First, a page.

Sasanian Jewry and Its Culture

Sasanian Jewry and Its Culture : A Lexicon of Jewish and Related Seals

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From 226 C.E. to 640 C.E., the Sasanian Empire occupied the territories now divided between modern Iran, Iraq, Syria, and Armenia. One of the most significant material remnants of the large communities of Jews living within the empire are seals used for identification, almost all of which are signet rings whose styles, inscriptions, and sites of discovery provide important clues about the size and status of Jewish populations throughout the empire. Seals show how Jews within the empire adopted or resisted certain Sasanian symbols and motifs and how they sustained traditional Jewish references, such as Daniel in the lion's den. This volume presents fifty-seven Jewish seals from the Sasanian Empire, as well as comparative seals and other Sasanian artefacts. The text identifies their provenance (if known), translates their inscriptions, and organizes them by their depiction or reference.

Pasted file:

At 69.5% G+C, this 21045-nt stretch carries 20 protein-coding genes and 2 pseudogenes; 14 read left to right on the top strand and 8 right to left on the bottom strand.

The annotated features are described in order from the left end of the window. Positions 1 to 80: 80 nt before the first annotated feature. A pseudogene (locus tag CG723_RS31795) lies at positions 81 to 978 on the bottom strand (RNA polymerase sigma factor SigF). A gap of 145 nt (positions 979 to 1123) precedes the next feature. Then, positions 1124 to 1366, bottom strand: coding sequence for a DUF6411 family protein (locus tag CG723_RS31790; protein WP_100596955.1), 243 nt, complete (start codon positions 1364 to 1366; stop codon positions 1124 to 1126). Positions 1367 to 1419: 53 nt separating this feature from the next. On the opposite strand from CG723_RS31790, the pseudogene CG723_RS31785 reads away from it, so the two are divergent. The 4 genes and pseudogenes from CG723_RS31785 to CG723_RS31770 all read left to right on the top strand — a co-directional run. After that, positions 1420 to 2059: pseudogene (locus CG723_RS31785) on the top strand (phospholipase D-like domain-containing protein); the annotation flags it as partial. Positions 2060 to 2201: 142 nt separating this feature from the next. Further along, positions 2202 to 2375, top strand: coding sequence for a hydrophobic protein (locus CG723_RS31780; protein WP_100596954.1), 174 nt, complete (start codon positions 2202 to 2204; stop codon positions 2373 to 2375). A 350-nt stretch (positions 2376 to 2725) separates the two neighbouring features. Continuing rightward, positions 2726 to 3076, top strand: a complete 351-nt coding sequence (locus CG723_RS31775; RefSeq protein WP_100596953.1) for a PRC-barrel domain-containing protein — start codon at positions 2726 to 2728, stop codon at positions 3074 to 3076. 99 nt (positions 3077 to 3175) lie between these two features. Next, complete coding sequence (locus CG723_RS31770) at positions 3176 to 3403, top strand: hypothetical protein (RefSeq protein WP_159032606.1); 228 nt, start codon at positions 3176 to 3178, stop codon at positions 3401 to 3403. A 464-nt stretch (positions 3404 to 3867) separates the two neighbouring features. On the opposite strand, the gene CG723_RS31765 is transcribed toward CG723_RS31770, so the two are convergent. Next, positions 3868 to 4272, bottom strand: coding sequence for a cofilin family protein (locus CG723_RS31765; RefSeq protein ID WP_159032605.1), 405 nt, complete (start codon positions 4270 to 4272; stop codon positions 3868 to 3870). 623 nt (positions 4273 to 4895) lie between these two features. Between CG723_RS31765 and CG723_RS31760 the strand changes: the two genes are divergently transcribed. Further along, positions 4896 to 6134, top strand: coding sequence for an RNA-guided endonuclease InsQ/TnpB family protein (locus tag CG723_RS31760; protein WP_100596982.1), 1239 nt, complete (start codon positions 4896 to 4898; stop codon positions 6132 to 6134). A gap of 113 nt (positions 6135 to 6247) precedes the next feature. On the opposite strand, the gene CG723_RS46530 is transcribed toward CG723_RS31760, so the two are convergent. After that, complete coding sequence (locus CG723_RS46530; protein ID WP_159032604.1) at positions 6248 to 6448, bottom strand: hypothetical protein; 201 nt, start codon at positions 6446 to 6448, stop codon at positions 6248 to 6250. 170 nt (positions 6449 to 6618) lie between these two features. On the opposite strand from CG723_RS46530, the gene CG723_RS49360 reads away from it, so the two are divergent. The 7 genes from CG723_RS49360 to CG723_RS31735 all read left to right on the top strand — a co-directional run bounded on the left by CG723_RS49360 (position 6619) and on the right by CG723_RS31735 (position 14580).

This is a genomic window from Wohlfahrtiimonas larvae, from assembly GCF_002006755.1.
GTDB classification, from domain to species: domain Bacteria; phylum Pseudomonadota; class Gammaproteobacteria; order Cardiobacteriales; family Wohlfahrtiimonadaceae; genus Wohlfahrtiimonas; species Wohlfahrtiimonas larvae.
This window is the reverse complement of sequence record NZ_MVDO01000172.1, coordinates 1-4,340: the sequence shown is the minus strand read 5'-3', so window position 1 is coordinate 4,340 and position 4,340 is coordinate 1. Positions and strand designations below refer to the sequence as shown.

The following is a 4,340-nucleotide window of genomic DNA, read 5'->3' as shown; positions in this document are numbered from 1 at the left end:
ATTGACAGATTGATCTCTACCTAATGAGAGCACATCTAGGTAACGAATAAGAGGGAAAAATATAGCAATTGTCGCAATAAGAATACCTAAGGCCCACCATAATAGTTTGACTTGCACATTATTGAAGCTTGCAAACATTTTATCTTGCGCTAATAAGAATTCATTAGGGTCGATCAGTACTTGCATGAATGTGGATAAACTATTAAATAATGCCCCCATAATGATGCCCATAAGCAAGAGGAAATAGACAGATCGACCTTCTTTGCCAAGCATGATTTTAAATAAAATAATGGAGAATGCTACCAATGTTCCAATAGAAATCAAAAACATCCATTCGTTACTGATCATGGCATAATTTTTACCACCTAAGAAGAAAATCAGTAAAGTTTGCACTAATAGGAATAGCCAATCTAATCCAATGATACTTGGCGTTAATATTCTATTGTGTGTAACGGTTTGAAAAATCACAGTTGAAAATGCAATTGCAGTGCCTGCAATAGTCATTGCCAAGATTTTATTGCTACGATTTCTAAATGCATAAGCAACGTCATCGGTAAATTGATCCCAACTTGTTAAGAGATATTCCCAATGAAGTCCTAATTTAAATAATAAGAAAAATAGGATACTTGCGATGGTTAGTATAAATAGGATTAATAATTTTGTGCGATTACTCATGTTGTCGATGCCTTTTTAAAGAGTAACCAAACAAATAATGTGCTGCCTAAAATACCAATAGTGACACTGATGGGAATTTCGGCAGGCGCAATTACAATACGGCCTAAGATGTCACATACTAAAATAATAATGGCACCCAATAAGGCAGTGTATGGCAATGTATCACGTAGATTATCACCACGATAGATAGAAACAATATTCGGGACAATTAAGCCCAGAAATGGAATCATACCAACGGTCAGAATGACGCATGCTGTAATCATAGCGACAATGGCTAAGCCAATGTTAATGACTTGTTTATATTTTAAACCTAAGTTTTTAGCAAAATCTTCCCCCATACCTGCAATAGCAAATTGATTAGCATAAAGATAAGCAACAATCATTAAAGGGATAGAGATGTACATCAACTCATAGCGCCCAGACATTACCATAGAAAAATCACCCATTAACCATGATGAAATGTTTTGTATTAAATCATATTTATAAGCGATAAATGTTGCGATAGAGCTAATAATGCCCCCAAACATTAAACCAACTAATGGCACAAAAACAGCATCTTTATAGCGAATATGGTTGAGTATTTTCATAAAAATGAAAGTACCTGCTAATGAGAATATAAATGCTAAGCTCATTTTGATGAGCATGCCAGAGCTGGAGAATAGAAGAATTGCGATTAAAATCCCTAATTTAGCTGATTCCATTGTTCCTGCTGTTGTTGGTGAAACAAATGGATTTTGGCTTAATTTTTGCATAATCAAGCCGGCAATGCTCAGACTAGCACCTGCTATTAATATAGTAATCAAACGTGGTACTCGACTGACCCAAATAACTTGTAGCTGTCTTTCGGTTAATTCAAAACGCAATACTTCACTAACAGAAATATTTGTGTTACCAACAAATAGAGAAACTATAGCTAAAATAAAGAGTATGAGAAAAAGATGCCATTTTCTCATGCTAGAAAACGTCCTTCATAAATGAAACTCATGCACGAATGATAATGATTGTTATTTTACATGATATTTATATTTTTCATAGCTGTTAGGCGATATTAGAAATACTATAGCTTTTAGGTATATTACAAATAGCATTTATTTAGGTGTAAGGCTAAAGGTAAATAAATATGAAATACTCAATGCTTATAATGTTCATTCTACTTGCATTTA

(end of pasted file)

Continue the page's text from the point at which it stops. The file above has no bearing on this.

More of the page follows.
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  • Hardback | 168 pages
  • 154 x 238 x 18mm | 299.37g
  • 17 Apr 2009
  • University of Illinois Press
  • Baltimore
  • English
  • 0252033671
  • 9780252033674
  • 1,057,307

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Author Information

Daniel M. Friedenberg is the president of John-Platt Enterprises. A recipient of the Heath Literary Award for Distinguished Numismatic Achievement, he is the former curator of coins and medals for the Jewish Museum, New York, and his books include "Great Jewish Portraits in Metal" and "Medieval Jewish Seals from Europe."

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Review quote

"This book should be in any research library for ancient Near Eastern, Iranian, or Jewish history. It will be a useful reference for archaeologists and historians of society, art, religion and commercial practice in those fields." Michael L. Bates, curator emeritus of Islamic coins, American Numismatic Society

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